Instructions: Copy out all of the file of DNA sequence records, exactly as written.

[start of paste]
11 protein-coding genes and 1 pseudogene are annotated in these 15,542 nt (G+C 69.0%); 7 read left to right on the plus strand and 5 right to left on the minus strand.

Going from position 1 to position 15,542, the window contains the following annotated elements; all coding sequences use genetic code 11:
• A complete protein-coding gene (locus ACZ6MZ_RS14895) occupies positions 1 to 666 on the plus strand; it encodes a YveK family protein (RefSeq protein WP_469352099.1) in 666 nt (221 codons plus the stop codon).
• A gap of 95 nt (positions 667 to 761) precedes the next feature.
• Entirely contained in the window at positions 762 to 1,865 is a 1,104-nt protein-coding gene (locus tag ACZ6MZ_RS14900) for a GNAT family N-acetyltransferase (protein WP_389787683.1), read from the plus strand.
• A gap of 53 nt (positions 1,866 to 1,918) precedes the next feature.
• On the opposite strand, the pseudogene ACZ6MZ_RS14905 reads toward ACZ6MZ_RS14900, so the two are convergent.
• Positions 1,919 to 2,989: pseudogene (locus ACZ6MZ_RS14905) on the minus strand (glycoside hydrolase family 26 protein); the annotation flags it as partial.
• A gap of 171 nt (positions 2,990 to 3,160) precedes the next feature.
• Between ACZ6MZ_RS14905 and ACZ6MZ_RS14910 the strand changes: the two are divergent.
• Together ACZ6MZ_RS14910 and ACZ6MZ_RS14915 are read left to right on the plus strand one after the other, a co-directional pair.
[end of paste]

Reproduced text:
11 protein-coding genes and 1 pseudogene are annotated in these 15,542 nt (G+C 69.0%); 7 read left to right on the plus strand and 5 right to left on the minus strand.

Going from position 1 to position 15,542, the window contains the following annotated elements; all coding sequences use genetic code 11:
• A complete protein-coding gene (locus ACZ6MZ_RS14895) occupies positions 1 to 666 on the plus strand; it encodes a YveK family protein (RefSeq protein WP_469352099.1) in 666 nt (221 codons plus the stop codon).
• A gap of 95 nt (positions 667 to 761) precedes the next feature.
• Entirely contained in the window at positions 762 to 1,865 is a 1,104-nt protein-coding gene (locus tag ACZ6MZ_RS14900) for a GNAT family N-acetyltransferase (protein WP_389787683.1), read from the plus strand.
• A gap of 53 nt (positions 1,866 to 1,918) precedes the next feature.
• On the opposite strand, the pseudogene ACZ6MZ_RS14905 reads toward ACZ6MZ_RS14900, so the two are convergent.
• Positions 1,919 to 2,989: pseudogene (locus ACZ6MZ_RS14905) on the minus strand (glycoside hydrolase family 26 protein); the annotation flags it as partial.
• A gap of 171 nt (positions 2,990 to 3,160) precedes the next feature.
• Between ACZ6MZ_RS14905 and ACZ6MZ_RS14910 the strand changes: the two are divergent.
• Together ACZ6MZ_RS14910 and ACZ6MZ_RS14915 are read left to right on the plus strand one after the other, a co-directional pair.